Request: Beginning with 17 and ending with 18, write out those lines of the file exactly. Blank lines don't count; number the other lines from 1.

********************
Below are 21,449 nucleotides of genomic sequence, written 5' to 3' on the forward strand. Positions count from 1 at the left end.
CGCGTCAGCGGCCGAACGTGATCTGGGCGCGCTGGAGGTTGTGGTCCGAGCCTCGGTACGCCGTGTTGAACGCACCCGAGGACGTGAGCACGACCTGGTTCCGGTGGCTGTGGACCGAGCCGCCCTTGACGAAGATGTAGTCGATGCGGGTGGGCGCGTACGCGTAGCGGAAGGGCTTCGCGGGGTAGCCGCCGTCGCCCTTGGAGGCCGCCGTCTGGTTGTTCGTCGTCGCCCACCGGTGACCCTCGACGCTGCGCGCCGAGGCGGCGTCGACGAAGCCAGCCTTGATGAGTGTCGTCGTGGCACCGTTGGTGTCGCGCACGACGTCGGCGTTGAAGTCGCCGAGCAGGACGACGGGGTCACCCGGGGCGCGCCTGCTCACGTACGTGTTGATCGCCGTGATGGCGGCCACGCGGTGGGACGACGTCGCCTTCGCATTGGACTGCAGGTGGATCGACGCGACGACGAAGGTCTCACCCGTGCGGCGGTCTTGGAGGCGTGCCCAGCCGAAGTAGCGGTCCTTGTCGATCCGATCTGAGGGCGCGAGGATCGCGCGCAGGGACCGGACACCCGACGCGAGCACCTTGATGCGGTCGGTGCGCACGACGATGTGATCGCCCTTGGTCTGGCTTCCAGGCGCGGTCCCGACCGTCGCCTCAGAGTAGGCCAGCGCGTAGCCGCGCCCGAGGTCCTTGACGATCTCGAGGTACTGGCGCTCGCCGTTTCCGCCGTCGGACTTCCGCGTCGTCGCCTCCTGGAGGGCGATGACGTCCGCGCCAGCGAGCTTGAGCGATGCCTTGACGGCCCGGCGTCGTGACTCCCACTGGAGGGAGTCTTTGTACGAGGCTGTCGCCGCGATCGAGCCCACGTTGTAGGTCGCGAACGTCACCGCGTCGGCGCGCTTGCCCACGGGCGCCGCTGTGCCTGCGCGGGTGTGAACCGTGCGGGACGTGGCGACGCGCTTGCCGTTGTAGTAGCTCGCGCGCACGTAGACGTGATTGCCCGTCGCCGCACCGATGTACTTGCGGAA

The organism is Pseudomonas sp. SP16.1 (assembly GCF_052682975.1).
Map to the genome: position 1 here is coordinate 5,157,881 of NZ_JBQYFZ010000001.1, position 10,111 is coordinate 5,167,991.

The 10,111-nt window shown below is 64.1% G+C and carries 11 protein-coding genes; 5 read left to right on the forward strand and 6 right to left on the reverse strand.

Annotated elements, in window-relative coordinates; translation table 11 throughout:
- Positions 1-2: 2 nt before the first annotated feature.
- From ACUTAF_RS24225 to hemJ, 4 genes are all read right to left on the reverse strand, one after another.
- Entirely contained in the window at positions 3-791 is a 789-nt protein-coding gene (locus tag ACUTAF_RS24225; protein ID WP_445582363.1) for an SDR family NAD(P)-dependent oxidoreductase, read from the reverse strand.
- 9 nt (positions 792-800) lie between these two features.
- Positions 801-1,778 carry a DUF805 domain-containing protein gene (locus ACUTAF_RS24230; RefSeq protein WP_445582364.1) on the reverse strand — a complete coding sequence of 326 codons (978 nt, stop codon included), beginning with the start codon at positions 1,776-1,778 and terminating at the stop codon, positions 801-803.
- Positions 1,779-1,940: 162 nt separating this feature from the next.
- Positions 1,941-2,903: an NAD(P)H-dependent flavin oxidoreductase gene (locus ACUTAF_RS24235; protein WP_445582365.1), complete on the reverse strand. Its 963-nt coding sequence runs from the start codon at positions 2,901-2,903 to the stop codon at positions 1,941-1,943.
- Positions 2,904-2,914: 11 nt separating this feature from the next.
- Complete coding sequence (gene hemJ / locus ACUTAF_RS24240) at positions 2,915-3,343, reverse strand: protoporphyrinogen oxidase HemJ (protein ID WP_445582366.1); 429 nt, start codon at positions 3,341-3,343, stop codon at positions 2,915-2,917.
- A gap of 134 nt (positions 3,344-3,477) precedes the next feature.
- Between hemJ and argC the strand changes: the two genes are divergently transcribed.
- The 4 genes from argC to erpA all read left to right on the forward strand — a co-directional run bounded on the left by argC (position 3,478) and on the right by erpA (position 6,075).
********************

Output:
- Between hemJ and argC the strand changes: the two genes are divergently transcribed.
- The 4 genes from argC to erpA all read left to right on the forward strand — a co-directional run bounded on the left by argC (position 3,478) and on the right by erpA (position 6,075).